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The directional derivative is defined as,

$$ D_{\vec{v}} f(x,y,z) = \nabla f \cdot \vec{v}$$

Now, this gives a scalar indicating how much a scalar function changes in direction of some unit vector. What confuses is me is that, sometimes I see it written as this

$$ D_{v} f( \vec{x}) = \nabla f \cdot v$$

Like, giving a vector input into the function. What is the idea behind this? From what I know, vectors and points are completely different kind of mathematical objects (but related)

And, other times in physics, I see it written as

$$ D_{\vec{v}} \phi = \frac{ d \phi( \vec{ r (t) } ) }{dt}$$

Now how exactly is all these different definitions connected?

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On a very technical level, points and vectors are different, that's true. Vectors are elements of a vector space, and points are elements of an affine space (the definition of which is not important for this answer). Derivatives of all kind are at first only defined on vector spaces. To rigorously define derivatives on affine spaces, we have to do some more legwork, which is usually done in differential geometry (affine spaces are an especially simple kind of manifold, the central object of study in differential geometry). But affine spaces have the nice property that they are almost like a vector space in the sense that we can just pick a point, declare it to be the origin, and then treat every point the same as the vector connecting the origin with that point. So any function on a set of "points" can be thought of as a function on a set of vectors, and any calculus we do on the vector function translates perfectly to calculus on the point function. And in that sense, it really makes no difference wether we write a function using coordinates of a point as arguments, or vectors. In many ways, using vectors is actually nicer, because coordinate free math usually tells us a lot more about the actual structure of the mathematical theory, because it doesn't depend on arbitrary choices (like picking a coordinate system).

And about the directional derivative: the first two are not good definitions, in my opinion. They are formulas which, under specific circumstances, can be derived from a definition which actually captures the essence of a directional derivative: the instantaneous rate of change at a point if that point is approached along a specific path (the "direction"). In the "physical" definition, $r(t)$ is the path, and $\phi(r(t))$ is the function evaluated along the path. The rate of change along the path at $r_0:=r(t_0)$ is then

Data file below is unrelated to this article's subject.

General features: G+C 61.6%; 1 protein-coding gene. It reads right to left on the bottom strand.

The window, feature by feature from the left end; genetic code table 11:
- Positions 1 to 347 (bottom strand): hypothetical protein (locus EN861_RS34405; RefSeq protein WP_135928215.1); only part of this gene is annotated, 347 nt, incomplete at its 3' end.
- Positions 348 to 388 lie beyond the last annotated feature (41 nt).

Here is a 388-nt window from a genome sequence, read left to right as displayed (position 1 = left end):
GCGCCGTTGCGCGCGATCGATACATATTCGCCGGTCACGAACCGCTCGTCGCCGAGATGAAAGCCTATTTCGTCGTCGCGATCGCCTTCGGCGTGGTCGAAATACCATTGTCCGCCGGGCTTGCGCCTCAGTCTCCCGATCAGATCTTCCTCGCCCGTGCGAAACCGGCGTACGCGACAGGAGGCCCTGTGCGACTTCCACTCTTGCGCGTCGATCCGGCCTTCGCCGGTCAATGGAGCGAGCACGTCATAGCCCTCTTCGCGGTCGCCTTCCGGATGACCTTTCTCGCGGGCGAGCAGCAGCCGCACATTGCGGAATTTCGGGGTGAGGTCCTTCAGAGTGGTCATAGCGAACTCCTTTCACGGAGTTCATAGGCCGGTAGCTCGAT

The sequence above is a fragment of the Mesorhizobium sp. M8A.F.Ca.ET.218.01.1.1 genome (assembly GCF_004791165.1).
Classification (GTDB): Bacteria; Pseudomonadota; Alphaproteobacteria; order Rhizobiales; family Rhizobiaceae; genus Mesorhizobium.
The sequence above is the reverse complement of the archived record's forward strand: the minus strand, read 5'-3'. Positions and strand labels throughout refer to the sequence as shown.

$$\left.\frac{\mathrm d\phi(r(t))}{\mathrm dt}\right\vert_{t=t_0}.$$

So that's a good definition of the directional derivative along the path $r$. And if $r(t)=r_0+v(t-t_0)$, then the path is a straight line through $r_0$ in the direction $v$, and we can say that the directional derivative at $r_0$ in direction $v$ is the directional derivative along the path $r(t):=r_0+v(t-t_0)$ at $r(t_0)=r_0$.

And only now can we also find that if a function is totally differentiable (which it doesn't need to be, even if all directional derivatives exist!), then the directional derivative in the direction $v$ can be calculated as $\mathrm D_v f=\nabla f\cdot v$. It's just a special case of the multivariable chain rule applied to $f\circ r$, which only holds for totally differentiable functions.

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  • $\begingroup$ ". But affine spaces have the nice property that they are almost like a vector space in the sense that we can just pick a point, declare it to be the origin, and then treat every point the same as the vector connecting the origin with that poin" Once you do this you have a vector space, right? $\endgroup$ Aug 11, 2020 at 14:18
  • $\begingroup$ Simple answer: yes. Less simple answer: Technically speaking, an affine space already comes with a vector space attached to describe vectors pointing from one point to another. So you don't really get a vector space by considering the differences between points, but instead you just take the vector space which is already supplied by the affine space, and that vector space allows us to talk about a vector pointing from one point to another in the first place. $\endgroup$ Aug 11, 2020 at 14:25
  • $\begingroup$ Can you explain, how that one formula reduces to the other formulas in special cases? As in the specific mathematical way? I am having some trouble with it $\endgroup$ Aug 11, 2020 at 18:20
  • $\begingroup$ The multivariable chain rule says that $\mathrm D(\phi\circ r)=((\mathrm D\phi)\circ r)\cdot\mathrm D r$. For functions of one variable, like $r$ and $\phi(r)$, the total derivative is just the derivative $\mathrm D=\frac{\mathrm d}{\mathrm dt}$. For scalar functions like $\phi$, the derivative is the gradient, $\mathrm D=\nabla$. So $\frac{\mathrm d\phi(r)}{\mathrm dt}=(\nabla \phi)(r)\cdot \dot r$. For the straight line $r(t)=r_0+v(t-t_0)$, we have $\dot r=v$. This gives you the formulas above. $\endgroup$ Aug 11, 2020 at 18:27

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